Looks like the Bundys have become a political liability and some Republicans are running for cover.

Watch for the enviro/left to continue tarring all approaches to transferring federal lands with the Bundy label.

Editorial - Land Grab

The federal government already controls about 85 percent of Nevada. Now the U.S. Air Force wants to further block activity on a large chunk of real estate.

The Defense Department announced last week that it seeks to add more than 300,000 acres to the Nevada Test and Training Range, which currently spans about 2.9 million acres in Clark, Lincoln and Nye counties. Much of the expansion would occur in a rural corridor running west of U.S. Highway 93 and to the north of Las Vegas.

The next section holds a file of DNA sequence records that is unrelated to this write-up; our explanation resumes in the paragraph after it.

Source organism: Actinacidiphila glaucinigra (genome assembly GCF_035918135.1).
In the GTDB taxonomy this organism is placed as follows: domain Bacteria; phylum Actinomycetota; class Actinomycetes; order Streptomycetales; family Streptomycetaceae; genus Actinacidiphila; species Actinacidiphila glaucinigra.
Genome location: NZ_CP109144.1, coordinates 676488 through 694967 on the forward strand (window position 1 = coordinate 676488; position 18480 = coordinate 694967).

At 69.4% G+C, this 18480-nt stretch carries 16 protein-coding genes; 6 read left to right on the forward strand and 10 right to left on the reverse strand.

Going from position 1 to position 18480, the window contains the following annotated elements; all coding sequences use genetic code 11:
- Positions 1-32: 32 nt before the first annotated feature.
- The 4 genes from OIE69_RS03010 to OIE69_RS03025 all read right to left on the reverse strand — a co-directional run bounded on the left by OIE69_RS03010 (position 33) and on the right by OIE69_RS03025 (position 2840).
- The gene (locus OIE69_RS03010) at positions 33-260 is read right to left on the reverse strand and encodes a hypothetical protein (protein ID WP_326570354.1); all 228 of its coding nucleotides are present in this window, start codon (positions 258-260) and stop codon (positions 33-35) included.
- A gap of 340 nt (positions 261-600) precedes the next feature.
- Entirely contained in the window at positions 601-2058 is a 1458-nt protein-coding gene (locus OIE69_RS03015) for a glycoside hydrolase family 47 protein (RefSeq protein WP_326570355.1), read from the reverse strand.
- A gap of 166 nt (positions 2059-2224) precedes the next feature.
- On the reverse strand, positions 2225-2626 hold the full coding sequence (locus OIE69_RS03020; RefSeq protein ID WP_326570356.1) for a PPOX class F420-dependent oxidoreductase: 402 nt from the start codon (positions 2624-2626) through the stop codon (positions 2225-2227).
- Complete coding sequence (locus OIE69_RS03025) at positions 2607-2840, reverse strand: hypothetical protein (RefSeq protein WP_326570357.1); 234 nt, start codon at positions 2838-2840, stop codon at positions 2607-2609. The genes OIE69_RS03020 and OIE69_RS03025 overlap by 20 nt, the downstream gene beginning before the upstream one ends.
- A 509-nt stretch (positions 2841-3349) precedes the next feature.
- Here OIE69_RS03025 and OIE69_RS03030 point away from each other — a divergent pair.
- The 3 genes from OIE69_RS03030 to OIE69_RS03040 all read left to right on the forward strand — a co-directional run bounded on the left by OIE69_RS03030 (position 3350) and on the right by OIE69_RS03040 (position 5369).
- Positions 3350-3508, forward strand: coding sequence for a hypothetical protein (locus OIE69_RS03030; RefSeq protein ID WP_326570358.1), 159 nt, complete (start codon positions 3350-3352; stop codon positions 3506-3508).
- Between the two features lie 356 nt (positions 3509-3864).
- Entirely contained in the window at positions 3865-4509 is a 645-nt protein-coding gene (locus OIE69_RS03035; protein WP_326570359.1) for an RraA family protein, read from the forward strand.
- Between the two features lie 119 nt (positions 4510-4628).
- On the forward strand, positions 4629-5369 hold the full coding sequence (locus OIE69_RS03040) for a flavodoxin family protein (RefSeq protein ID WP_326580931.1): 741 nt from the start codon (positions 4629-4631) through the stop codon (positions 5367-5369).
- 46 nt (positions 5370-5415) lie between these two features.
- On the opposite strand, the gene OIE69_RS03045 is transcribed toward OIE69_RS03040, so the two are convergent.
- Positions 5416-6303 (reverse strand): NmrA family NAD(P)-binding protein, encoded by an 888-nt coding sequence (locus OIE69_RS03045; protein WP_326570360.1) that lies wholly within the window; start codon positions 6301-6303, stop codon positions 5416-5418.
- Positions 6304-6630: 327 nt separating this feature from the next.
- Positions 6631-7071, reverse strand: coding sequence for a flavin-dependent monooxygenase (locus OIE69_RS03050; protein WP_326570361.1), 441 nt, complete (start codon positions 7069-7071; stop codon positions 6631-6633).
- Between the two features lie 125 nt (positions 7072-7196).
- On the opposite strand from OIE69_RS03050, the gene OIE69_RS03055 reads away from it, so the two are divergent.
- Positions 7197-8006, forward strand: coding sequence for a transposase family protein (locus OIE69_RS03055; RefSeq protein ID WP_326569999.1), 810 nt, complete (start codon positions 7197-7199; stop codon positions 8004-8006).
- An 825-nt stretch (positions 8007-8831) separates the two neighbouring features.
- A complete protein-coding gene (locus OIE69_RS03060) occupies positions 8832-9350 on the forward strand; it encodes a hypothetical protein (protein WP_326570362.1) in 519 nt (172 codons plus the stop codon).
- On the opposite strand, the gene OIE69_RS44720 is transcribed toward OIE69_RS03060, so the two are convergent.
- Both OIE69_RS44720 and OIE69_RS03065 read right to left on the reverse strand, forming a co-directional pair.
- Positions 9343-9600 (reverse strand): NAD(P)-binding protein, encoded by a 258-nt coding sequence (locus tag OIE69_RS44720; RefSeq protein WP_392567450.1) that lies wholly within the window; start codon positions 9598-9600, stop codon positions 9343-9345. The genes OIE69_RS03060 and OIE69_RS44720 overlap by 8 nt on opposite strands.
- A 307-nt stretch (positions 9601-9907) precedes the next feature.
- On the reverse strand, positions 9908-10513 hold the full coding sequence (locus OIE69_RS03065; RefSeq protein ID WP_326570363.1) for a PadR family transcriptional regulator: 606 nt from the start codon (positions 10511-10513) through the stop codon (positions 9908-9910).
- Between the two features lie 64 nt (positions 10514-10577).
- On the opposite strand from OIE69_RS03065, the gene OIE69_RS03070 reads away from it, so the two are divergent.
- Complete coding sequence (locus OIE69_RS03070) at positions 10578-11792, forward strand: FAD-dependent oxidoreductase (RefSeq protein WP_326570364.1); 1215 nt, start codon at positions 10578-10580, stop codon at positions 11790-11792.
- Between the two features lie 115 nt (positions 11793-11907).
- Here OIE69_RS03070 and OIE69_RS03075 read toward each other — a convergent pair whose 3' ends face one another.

The Air Force says it needs the land for training activities and exercises.

Some outdoor enthusiasts worry that the land grab will limit access to parts of the Desert National Wildlife Refuge. “I’m kind of astounded,” local conservationist John Hiatt told the Review-Journal. “This is some of the most pristine land in Southern Nevada in terms of human impact. This would completely change that area forever.”
 
Ironically, environmentalists usually applaud efforts to restrict the use of public lands — just ask ranchers, loggers and miners, to name a few. Not so much, though, when they’re the ones facing the restrictions.

But Mr. Hiatt’s concerns are justified.

 

A UN and tribal takeover?